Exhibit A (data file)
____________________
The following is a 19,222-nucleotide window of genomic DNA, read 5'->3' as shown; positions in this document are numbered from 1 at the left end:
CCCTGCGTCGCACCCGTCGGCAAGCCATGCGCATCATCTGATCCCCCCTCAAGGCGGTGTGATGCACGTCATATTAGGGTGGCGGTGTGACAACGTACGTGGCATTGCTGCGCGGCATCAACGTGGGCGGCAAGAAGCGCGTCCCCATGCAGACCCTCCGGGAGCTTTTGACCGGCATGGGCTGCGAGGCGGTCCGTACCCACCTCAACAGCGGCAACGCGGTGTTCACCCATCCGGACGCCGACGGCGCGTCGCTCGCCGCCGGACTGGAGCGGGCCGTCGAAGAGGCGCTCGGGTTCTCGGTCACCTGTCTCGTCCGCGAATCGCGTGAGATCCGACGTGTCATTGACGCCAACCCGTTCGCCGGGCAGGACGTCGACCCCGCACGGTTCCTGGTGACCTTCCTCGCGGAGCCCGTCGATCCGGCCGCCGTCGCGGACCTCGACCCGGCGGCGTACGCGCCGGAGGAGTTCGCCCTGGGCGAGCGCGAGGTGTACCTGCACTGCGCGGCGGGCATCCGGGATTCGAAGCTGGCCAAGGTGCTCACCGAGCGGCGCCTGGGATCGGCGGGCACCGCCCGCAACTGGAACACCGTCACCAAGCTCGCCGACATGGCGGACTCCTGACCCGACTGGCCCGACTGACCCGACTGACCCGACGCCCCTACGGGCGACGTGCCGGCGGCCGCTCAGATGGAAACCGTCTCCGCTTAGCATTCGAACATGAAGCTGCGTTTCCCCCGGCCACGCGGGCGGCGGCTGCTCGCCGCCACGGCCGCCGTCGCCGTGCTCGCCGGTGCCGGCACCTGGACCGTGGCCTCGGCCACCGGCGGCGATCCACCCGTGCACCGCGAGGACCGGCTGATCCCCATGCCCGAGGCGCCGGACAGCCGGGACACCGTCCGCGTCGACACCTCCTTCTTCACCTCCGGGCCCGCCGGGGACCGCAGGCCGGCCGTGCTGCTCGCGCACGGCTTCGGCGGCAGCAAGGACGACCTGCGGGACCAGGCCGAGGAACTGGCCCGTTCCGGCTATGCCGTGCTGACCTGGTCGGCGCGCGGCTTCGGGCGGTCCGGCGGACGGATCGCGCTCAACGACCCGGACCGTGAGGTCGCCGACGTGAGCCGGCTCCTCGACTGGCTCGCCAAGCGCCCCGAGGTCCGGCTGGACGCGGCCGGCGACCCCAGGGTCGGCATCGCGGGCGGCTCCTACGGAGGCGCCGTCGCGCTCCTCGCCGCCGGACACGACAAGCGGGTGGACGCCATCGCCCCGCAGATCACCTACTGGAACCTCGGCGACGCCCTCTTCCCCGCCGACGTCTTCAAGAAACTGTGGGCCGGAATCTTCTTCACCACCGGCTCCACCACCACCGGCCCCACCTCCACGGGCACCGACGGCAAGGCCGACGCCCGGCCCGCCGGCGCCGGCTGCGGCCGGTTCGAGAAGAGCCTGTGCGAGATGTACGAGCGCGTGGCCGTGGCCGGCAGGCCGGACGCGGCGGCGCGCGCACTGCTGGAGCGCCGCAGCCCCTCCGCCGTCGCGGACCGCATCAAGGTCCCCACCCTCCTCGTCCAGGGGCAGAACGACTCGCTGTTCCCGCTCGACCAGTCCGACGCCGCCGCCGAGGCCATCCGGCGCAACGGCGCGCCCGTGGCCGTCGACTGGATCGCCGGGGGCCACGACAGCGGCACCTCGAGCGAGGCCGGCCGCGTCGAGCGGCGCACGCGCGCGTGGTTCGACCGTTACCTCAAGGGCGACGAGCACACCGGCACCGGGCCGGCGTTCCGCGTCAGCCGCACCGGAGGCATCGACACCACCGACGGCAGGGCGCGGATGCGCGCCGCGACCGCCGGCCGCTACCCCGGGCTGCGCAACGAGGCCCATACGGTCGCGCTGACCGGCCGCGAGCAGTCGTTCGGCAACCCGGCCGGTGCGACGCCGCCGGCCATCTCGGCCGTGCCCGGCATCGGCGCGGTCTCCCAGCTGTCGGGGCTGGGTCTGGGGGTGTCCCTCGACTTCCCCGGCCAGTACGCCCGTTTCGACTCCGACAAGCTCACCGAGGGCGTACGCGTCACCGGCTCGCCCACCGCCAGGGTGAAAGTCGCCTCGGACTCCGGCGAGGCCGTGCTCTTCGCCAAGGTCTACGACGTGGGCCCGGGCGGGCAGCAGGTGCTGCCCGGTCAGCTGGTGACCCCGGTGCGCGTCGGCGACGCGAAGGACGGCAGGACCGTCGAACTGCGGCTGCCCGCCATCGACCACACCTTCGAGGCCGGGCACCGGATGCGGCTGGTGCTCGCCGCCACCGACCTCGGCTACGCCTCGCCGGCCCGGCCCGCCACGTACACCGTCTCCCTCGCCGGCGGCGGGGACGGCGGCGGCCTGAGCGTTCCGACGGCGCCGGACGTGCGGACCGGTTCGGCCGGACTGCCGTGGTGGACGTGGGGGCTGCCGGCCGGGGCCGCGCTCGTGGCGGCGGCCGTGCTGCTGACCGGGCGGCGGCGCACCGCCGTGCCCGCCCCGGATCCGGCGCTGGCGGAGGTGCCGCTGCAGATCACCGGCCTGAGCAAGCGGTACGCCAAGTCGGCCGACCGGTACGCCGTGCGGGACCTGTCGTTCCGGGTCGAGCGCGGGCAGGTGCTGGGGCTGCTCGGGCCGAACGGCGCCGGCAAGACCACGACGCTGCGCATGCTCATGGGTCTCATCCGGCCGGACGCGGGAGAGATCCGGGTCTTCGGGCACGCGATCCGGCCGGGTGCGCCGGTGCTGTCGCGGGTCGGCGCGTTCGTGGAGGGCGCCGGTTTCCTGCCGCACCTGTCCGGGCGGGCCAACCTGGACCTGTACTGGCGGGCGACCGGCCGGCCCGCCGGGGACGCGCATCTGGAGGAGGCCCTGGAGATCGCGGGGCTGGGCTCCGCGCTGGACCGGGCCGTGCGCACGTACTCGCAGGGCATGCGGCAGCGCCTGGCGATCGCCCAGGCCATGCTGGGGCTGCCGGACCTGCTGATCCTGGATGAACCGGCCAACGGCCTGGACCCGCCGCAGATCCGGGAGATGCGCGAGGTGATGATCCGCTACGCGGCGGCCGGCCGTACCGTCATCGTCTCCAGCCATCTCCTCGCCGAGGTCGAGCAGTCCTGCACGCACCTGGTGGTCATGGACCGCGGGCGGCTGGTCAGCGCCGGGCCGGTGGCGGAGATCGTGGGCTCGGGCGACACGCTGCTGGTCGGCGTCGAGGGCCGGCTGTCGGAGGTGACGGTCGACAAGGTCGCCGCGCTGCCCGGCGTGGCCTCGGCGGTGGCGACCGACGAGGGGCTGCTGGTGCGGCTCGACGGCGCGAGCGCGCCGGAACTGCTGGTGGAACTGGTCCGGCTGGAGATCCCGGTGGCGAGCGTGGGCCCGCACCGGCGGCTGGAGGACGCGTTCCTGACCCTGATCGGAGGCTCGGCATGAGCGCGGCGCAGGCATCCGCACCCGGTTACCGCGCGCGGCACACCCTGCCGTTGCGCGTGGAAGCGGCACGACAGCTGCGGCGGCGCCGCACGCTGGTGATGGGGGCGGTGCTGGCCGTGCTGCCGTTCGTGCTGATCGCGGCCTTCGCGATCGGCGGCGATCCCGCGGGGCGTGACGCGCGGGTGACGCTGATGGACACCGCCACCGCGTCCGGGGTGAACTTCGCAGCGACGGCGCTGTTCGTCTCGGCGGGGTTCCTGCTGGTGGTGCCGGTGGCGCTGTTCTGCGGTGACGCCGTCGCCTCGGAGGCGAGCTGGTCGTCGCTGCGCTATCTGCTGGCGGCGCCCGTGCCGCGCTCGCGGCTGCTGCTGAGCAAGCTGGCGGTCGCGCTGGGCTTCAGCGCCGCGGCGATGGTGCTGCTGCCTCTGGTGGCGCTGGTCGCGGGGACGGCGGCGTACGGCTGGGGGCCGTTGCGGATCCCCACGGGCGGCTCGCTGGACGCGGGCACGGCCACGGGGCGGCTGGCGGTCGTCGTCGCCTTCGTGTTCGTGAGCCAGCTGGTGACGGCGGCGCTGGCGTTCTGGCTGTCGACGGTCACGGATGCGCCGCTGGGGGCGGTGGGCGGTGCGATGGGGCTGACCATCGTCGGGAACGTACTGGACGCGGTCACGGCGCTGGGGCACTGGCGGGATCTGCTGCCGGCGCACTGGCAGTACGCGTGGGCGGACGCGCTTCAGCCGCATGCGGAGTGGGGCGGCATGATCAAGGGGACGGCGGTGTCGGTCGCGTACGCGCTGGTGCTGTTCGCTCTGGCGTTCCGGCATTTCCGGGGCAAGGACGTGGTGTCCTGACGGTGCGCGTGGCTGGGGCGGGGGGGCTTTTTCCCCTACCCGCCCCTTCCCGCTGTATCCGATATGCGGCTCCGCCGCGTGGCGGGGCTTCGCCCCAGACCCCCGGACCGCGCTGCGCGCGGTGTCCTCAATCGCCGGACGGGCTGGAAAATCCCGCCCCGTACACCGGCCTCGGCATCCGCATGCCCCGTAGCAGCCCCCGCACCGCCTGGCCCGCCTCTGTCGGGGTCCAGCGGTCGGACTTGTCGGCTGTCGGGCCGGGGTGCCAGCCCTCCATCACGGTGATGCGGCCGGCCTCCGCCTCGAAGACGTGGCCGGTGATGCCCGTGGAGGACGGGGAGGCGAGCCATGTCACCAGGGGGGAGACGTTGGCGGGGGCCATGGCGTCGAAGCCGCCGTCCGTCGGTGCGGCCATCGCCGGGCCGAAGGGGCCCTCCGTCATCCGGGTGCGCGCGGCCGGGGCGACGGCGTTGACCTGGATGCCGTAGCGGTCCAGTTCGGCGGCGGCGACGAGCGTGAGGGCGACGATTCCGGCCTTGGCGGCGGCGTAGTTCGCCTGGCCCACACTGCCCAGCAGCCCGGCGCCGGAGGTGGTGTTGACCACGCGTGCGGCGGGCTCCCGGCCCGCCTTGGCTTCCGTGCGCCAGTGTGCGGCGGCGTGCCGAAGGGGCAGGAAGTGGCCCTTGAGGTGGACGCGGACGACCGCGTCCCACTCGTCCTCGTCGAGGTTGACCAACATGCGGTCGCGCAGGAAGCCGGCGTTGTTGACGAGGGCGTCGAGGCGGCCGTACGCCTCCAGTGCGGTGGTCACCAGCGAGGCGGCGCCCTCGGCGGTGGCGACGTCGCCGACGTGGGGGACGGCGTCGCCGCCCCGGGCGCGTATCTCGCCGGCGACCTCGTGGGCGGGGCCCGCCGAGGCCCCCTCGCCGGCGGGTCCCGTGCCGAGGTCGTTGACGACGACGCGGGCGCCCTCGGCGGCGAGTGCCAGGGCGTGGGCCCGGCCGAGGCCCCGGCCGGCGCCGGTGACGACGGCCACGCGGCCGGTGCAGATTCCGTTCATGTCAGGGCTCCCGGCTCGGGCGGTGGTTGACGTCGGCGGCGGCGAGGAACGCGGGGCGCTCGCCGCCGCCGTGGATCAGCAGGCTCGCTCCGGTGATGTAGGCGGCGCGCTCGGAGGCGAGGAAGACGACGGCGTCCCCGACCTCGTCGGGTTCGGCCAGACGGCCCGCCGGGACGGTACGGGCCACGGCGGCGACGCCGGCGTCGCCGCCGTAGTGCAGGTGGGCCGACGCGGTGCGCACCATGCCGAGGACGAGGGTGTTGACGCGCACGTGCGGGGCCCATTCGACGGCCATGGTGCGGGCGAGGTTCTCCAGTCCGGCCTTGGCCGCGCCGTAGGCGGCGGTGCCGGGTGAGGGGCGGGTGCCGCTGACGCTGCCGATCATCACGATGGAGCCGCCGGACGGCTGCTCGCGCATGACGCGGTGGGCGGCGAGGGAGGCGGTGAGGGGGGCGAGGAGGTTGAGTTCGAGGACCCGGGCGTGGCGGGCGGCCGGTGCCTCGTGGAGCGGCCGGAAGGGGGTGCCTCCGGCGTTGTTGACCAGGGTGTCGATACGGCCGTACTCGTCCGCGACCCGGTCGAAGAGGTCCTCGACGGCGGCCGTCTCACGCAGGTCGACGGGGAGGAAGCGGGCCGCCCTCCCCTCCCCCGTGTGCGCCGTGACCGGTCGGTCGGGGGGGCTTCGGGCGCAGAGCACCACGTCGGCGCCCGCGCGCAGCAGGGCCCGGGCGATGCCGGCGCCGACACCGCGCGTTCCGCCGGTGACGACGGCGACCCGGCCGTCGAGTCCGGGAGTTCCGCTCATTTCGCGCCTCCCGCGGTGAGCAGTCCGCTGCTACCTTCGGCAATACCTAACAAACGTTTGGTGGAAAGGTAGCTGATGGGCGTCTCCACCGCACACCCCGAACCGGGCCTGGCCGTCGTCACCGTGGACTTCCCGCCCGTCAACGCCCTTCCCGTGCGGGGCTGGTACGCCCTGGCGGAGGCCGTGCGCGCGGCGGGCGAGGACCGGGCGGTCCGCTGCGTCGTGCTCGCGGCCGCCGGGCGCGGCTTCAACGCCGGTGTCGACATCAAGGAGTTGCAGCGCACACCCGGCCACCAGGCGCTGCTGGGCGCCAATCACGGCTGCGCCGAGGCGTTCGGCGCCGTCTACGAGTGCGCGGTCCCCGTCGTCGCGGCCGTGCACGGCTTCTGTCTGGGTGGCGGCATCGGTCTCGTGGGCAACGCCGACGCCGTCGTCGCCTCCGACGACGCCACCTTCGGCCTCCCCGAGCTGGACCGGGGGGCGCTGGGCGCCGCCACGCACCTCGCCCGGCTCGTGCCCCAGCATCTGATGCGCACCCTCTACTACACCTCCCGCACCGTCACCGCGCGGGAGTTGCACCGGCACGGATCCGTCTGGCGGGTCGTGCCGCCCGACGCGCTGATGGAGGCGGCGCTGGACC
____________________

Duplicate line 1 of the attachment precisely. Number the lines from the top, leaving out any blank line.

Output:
The following is a 19,222-nucleotide window of genomic DNA, read 5'->3' as shown; positions in this document are numbered from 1 at the left end: